Patsy Cline was on the verge of breaking out to the mainstream. She made many chart topping Country hits and performed at the Hollywood Bowl, Carnegie Hall, and the Mint Casino in Las Vegas. Aware of her growing crossover appeal, she also knew what direction she wanted her career to go: the Country star was revamping her fashion style, trading in her western stage costumes for elegant dresses and gold lame pants.
Then, on March 5, 1963 at about 6:00 PM, Patsy Cline was a passenger on a small aircraft that took off in rainy weather from the Dykersburg Tennessee airport. The plane hit a patch of driving rain and crashed about 20 minutes later. There were no survivors. She was 30 years old.
For a few months Patsy Cline record sales surged due to the usual interest that follows the death of a young star, as well as the posthumous releases of her last recordings for the Decca Recording label—including “Sweet Dreams” and “Faded Love”—that were among her best records ever.
Her years with the Decca label began in 1960 and generally coincided with those of the John F. Kennedy administration. But in the era after the president’s assassination, cultural eruptions and shifting musical styles occurred rapidly. Public memory of Patsy Cline seemed to fade overnight. In 2002, her biographer Ellis Nassour said in an interview that he found virtually nothing written about her “until she was named to the Country Music Hall of Fame in 1973, and very little then.”
But Patsy Cline was not destined to end up in a footnote as an obscure Country singer of the early 1960s. Her appeal proved to be cross-generational, growing stronger over the years. In 2002, The Country Music Association named her number one on its list of 40 Greatest Women of Country Music.
Last spring, I bought the new Patsy Cline CD, Sweet Dreams: Her Complete Decca Masters 1960-1963. I’ve been a huge fan of Patsy Cline since the 1980s and familiar with much of the music found in Sweet Dreams. But thanks to this compilation—which also has one of the nicest CD packages and booklets I’ve seen—I’ve been able to spend a lot of time appreciating anew the immensity of her talent and art.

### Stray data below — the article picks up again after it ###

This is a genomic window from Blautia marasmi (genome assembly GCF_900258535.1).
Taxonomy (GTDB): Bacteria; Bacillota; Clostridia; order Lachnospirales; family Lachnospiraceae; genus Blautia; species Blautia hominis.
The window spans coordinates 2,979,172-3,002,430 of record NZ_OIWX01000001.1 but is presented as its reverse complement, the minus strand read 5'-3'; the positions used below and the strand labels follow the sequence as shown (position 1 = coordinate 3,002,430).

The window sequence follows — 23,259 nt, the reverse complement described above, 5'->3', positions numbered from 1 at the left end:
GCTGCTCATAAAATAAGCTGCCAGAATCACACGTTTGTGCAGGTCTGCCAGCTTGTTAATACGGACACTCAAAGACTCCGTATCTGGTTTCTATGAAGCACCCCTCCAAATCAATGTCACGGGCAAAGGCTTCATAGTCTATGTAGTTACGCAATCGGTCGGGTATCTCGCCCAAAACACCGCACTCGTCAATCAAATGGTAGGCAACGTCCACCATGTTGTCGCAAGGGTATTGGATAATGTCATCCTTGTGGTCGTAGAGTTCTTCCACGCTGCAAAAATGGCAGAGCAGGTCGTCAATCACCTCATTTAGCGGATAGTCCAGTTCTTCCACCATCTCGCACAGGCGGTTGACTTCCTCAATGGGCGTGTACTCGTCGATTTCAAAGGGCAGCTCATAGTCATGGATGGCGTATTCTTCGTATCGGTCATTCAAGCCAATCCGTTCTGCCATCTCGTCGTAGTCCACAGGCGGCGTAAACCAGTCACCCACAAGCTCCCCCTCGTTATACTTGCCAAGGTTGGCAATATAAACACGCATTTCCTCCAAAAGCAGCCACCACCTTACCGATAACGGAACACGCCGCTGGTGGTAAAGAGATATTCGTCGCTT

Having listened to the Sweet Dreams CD several times in recent months, I am struck how she sounds more accessible than ever today. Her candid style draws you in. She has one of those relaxed voices that makes you feel she is a close friend.
In this world of over-the-top pop singers, today Patsy Cline seems refreshingly poised. She delivered on the song’s emotions with each note and every word. It’s as if she instinctively found with her vocal instrument more in these songs than the songwriters knew was even there.
Her music backup was led by the always-smooth session work of Owen Bradley. His understated string arrangements stand up well, especially compared to many of the lavish arrangements of the era.
Here she is in a poignant TV performance only 10 days before her fateful plane crash, performing one of her biggest hits, which also happens to be my favorite Patsy Cline song.